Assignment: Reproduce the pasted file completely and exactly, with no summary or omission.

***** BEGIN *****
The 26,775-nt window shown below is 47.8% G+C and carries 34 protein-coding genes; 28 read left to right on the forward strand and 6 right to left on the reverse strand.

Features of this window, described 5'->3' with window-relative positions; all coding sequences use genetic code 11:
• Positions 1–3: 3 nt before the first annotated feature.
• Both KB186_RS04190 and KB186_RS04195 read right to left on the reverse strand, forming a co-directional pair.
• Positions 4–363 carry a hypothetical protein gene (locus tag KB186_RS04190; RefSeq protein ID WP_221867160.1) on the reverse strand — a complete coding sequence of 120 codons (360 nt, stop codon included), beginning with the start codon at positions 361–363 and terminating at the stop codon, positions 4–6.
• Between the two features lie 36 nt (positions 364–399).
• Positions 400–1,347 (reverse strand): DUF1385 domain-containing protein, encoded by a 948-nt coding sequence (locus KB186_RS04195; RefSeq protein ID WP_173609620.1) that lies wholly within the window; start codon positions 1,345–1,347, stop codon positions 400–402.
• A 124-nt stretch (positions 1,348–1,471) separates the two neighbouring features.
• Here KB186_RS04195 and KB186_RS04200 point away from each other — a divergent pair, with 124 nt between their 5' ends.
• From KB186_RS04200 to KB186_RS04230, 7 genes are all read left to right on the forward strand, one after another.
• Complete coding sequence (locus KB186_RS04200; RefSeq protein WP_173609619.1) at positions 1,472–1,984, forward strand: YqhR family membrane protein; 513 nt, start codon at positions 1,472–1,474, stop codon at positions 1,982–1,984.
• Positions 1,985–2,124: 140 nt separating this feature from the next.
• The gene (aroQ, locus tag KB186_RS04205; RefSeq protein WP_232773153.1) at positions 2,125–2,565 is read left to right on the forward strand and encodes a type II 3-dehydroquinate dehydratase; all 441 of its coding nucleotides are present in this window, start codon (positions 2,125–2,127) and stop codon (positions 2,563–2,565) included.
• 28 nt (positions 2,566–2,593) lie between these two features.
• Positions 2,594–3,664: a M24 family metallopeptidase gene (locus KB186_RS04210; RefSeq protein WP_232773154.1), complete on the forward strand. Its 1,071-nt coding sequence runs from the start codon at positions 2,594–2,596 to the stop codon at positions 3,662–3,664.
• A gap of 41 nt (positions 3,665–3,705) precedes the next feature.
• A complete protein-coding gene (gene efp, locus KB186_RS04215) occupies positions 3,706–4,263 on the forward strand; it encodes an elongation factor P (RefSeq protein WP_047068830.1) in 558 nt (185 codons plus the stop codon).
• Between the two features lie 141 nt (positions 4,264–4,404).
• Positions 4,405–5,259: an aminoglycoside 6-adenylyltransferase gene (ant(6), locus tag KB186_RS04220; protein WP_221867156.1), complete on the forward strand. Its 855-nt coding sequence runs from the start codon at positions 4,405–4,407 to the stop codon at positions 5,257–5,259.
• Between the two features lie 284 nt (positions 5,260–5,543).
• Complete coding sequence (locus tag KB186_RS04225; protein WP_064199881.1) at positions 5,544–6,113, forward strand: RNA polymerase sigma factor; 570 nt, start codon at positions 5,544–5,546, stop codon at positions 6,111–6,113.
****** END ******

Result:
The 26,775-nt window shown below is 47.8% G+C and carries 34 protein-coding genes; 28 read left to right on the forward strand and 6 right to left on the reverse strand.

Features of this window, described 5'->3' with window-relative positions; all coding sequences use genetic code 11:
• Positions 1–3: 3 nt before the first annotated feature.
• Both KB186_RS04190 and KB186_RS04195 read right to left on the reverse strand, forming a co-directional pair.
• Positions 4–363 carry a hypothetical protein gene (locus tag KB186_RS04190; RefSeq protein ID WP_221867160.1) on the reverse strand — a complete coding sequence of 120 codons (360 nt, stop codon included), beginning with the start codon at positions 361–363 and terminating at the stop codon, positions 4–6.
• Between the two features lie 36 nt (positions 364–399).
• Positions 400–1,347 (reverse strand): DUF1385 domain-containing protein, encoded by a 948-nt coding sequence (locus KB186_RS04195; RefSeq protein ID WP_173609620.1) that lies wholly within the window; start codon positions 1,345–1,347, stop codon positions 400–402.
• A 124-nt stretch (positions 1,348–1,471) separates the two neighbouring features.
• Here KB186_RS04195 and KB186_RS04200 point away from each other — a divergent pair, with 124 nt between their 5' ends.
• From KB186_RS04200 to KB186_RS04230, 7 genes are all read left to right on the forward strand, one after another.
• Complete coding sequence (locus KB186_RS04200; RefSeq protein WP_173609619.1) at positions 1,472–1,984, forward strand: YqhR family membrane protein; 513 nt, start codon at positions 1,472–1,474, stop codon at positions 1,982–1,984.
• Positions 1,985–2,124: 140 nt separating this feature from the next.
• The gene (aroQ, locus tag KB186_RS04205; RefSeq protein WP_232773153.1) at positions 2,125–2,565 is read left to right on the forward strand and encodes a type II 3-dehydroquinate dehydratase; all 441 of its coding nucleotides are present in this window, start codon (positions 2,125–2,127) and stop codon (positions 2,563–2,565) included.
• 28 nt (positions 2,566–2,593) lie between these two features.
• Positions 2,594–3,664: a M24 family metallopeptidase gene (locus KB186_RS04210; RefSeq protein WP_232773154.1), complete on the forward strand. Its 1,071-nt coding sequence runs from the start codon at positions 2,594–2,596 to the stop codon at positions 3,662–3,664.
• A gap of 41 nt (positions 3,665–3,705) precedes the next feature.
• A complete protein-coding gene (gene efp, locus KB186_RS04215) occupies positions 3,706–4,263 on the forward strand; it encodes an elongation factor P (RefSeq protein WP_047068830.1) in 558 nt (185 codons plus the stop codon).
• Between the two features lie 141 nt (positions 4,264–4,404).
• Positions 4,405–5,259: an aminoglycoside 6-adenylyltransferase gene (ant(6), locus tag KB186_RS04220; protein WP_221867156.1), complete on the forward strand. Its 855-nt coding sequence runs from the start codon at positions 4,405–4,407 to the stop codon at positions 5,257–5,259.
• Between the two features lie 284 nt (positions 5,260–5,543).
• Complete coding sequence (locus tag KB186_RS04225; protein WP_064199881.1) at positions 5,544–6,113, forward strand: RNA polymerase sigma factor; 570 nt, start codon at positions 5,544–5,546, stop codon at positions 6,111–6,113.